How to Manage Pests

Pesticide Information

Hiring a Pest Control Company

Published 8/23

In this Guideline:

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Man in a dust mask crouching next to exterior of a house while applying pesticide dust to a window frame.

Dust application into cracks and crevices using a hand bellows duster.

Folded paper sticky trap with several large cockroaches stuck to it.

Monitoring for indoor pests using sticky traps.

Man spraying the exterior of a building with a long, thin nozzle.

A handheld compression sprayer pesticide application around a building perimeter.

Effective pest management requires pest identification, knowledge of pest biology and ecology, and an understanding of the different control measures available. If you do not have the time or ability to research your pest problem and control it, you may want to hire a pest control company to do the job for you. Some pest problems including bed bugs, termites, wildlife, and problems with large trees may require special licenses, specialized equipment, professional products, and technical experience to be effectively managed.

An experienced and licensed pest control representative can accurately identify pests and perform proper pest control services to help you solve challenging pest problems. Such services may be one-time or recurring, depending on the nature of the contract. A one-time service is in response to an incidental pest infestation, while a recurring service aims to manage existing infestations and prevent future pest problems over a long period.

Professionals working in this service industry are licensed by the State of California to identify pest problems and to safely and effectively use pesticides and other control methods. These professionals are trained on pest control regulations and methods as well as the principles of integrated pest management (IPM (What is IPM?)). Although professional pest control services may seem costly, the investment may actually save you time and money in the long term.


Do your own research on the pest and effective management strategies
  • If you see a pest such as a cockroach or an ant, but don’t know exactly what species you are dealing with, take a specimen or send photos to your local University of California (UC) Cooperative Extension office or county agricultural commissioner's office. Ask them about management options.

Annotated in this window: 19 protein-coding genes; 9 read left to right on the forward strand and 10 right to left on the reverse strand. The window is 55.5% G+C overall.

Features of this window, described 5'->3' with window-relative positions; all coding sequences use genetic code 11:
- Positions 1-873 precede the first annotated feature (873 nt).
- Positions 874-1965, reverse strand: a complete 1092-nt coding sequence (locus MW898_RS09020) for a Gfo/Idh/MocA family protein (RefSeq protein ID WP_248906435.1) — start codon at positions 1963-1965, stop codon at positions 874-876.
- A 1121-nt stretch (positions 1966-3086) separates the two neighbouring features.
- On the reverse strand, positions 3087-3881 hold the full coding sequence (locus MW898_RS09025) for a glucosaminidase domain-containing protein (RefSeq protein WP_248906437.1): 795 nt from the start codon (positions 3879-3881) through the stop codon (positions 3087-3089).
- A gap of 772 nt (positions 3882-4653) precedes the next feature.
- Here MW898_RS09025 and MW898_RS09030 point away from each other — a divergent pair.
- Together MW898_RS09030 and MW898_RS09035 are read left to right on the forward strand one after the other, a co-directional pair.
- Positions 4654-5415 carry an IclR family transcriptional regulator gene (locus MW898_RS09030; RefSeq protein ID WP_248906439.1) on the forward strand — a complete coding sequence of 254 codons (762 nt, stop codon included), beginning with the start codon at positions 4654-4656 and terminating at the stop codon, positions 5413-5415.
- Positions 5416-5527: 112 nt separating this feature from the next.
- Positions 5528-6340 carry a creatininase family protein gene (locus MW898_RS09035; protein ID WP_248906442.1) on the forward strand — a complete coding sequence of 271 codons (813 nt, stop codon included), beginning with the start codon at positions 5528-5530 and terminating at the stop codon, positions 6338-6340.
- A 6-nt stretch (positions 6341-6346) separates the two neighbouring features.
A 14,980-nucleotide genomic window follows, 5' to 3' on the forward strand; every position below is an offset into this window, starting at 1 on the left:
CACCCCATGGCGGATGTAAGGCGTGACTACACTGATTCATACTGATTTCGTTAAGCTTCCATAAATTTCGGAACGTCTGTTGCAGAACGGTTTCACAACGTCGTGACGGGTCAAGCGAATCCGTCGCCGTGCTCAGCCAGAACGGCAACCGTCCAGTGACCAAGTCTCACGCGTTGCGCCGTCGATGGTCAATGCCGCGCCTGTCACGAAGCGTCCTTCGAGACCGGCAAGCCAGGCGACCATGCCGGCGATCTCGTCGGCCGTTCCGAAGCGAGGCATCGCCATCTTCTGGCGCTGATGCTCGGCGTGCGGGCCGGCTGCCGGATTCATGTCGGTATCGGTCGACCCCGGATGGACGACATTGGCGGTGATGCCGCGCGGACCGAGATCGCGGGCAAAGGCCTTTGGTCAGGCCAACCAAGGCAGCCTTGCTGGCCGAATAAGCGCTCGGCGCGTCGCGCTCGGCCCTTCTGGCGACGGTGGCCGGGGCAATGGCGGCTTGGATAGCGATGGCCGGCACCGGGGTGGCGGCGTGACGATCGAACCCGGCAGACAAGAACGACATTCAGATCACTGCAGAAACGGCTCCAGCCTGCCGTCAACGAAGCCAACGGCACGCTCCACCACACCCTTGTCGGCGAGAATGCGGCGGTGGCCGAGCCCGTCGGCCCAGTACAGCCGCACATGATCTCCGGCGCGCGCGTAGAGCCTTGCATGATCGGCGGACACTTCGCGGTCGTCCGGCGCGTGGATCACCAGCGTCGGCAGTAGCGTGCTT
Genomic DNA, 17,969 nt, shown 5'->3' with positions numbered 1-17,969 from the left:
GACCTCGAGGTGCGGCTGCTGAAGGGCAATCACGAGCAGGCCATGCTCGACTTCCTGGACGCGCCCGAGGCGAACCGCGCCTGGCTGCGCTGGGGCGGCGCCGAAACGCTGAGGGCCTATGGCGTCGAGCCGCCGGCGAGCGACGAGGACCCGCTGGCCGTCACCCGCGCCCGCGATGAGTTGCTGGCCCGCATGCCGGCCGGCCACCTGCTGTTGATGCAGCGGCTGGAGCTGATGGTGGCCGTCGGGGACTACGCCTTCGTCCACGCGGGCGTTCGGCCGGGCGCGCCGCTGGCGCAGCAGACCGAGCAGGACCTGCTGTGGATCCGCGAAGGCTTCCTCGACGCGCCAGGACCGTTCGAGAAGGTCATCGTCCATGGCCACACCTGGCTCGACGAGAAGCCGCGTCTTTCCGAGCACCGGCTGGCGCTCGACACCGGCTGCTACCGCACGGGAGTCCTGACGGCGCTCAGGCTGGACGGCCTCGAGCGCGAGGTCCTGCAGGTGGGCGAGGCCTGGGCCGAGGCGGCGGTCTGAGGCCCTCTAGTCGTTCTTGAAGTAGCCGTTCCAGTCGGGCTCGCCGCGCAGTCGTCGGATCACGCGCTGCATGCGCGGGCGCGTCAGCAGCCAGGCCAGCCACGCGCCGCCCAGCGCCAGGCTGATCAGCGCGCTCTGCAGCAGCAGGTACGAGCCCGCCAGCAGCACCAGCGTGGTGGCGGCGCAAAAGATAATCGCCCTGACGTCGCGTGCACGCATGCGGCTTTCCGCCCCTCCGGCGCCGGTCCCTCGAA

• If you already know what pest you have, consult the UC IPM Pest Notes for research-based information. Based on this information, determine if management is needed and, if it is, whether or not you can safely and effectively do the work yourself.
  • It may be possible for you to make changes to your landscaping or home design to exclude or reduce pests. Examples of things you can do yourself: remove pest-prone trees or shrub species and replace them with pest resistant species; repair plumbing or drainage problems that produce excess moisture and promote certain pest problems; install screens, door sweeps, threshold seals, or other barriers to prevent pests from entering the home or other structures.
  • If repeated pesticide applications or complex procedures (such as setting traps for wildlife) are required, consider whether you have the skills, equipment, and time to follow through. If not, hire a professional.
Selecting a pest control company
  • Get recommendations from neighbors, friends and family about pest control services they have used, and check online ratings and reviews.
  • Consider companies trained in the principles and practices of IPM such as regular monitoring, pest exclusion techniques, baiting, trapping, and using reduced-risk pesticides. For example, outdoor-dwelling cockroaches can be effectively excluded from structures using door sweeps, and ants can be managed effectively using baits. Keep in mind that monitoring pests requires extra technician visits which will increase the cost to you.
  • IPM services may initially cost more (due to increases in service time and labor required), but often provide better long term control of the pest.
  • Make sure the company is licensed by the Structural Pest Control Board (verify a license) for structural pest control, or by the California Department of Pesticide Regulation (verify a license) for landscape pest control services.
  • Some companies and individuals may be certified as practitioners of IPM. Visit these certification agency websites to find certified household and structural pest control services near you:
Inspection and management recommendations
  • The company may charge a fee to do an inspection, but for that fee they should provide you with a written diagnosis of the problem and an identification of the pest.
  • They should show you where the pest is causing the problem and the source of an infestation, and discuss how they plan to control it.